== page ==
A Home Equity Conversion Mortgage (HECM) loan, also known as a reverse mortgage loan, can be an important financial tool that allows homeowners 62 and over to access a portion of their home equity. Below are five questions to ask yourself if you’re considering a reverse mortgage.
If you plan on living in your home long-term a reverse mortgage may be right for you. If you are planning on moving or selling your home, a reverse mortgage may not be worth the high cost; although, they become more affordable as time passes.
Seniors on the lookout for the perfect retirement home can leverage the HECM for purchase program, which allows the use of equity from the sale of a previous home for the initial down payment on a new primary residence, without incurring any new monthly mortgage payments.1
Borrowers must live in the home as their primary residence, remain current on insurance and property taxes, and are responsible for maintaining the property.1
A reverse mortgage becomes due when the borrower dies or moves out, which could affect others living in the home with you. A qualified non-borrowing spouse can remain in the home after the borrower passes, but they are not protected in the event the borrower moves to a care facility or nursing home for more than 12 months.2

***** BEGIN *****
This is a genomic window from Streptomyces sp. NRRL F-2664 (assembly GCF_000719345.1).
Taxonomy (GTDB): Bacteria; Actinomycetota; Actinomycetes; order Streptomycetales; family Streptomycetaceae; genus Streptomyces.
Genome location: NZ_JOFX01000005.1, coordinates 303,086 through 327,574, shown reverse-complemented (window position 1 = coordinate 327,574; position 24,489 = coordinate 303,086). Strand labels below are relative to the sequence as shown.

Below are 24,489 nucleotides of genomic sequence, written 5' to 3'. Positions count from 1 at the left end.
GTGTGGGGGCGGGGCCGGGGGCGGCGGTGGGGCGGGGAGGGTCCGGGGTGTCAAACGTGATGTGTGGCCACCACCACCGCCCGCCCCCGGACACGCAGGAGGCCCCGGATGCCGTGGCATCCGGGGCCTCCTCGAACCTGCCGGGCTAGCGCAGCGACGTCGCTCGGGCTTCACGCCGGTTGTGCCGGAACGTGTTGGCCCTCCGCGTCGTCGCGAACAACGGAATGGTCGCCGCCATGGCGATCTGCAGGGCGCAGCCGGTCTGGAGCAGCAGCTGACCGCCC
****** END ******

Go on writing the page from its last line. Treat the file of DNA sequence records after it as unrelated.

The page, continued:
Heirs can choose to pay off the loan to keep the home, or they can choose to sell the home and keep any remaining equity. To leave heirs with a more valuable inheritance, consider limiting the amount of equity that you withdraw.
A reverse mortgage is often used to consolidate debt, make home repairs or improvements, and to cover medical and retirement expenses.3 While proceeds can be used however the borrower likes, using a reverse mortgage to fund vacations, a new car, or other material items may not be a responsible use of the funds.
If you’re considering taking out a reverse mortgage as part of your retirement plan, call 1-800-976-6211 to speak with a licensed reverse mortgage specialist about your options.
1 Your current mortgage(s) and any other existing liens against the property must be paid off at or before closing. You must live in the home as your primary residence, continue to pay required property taxes, homeowners insurance, and maintain the home according to FHA requirements. Failure to meet these requirements can trigger a loan default that may result in foreclosure.
2 A spouse must meet the following requirements to be considered eligible: 1) Be the spouse of the reverse mortgage borrower at the time of loan closing and remain the spouse of the borrower for the duration of the borrower’s lifetime. 2) Be properly disclosed to the lender at origination and specifically named as a Non-Borrowing Spouse in the loan documents. 3) Occupy, and continue to occupy, the property securing the reverse mortgage as the principal residence.
3 Your HECM loan will accrue interest that together with principal will have to be repaid when the loan becomes due.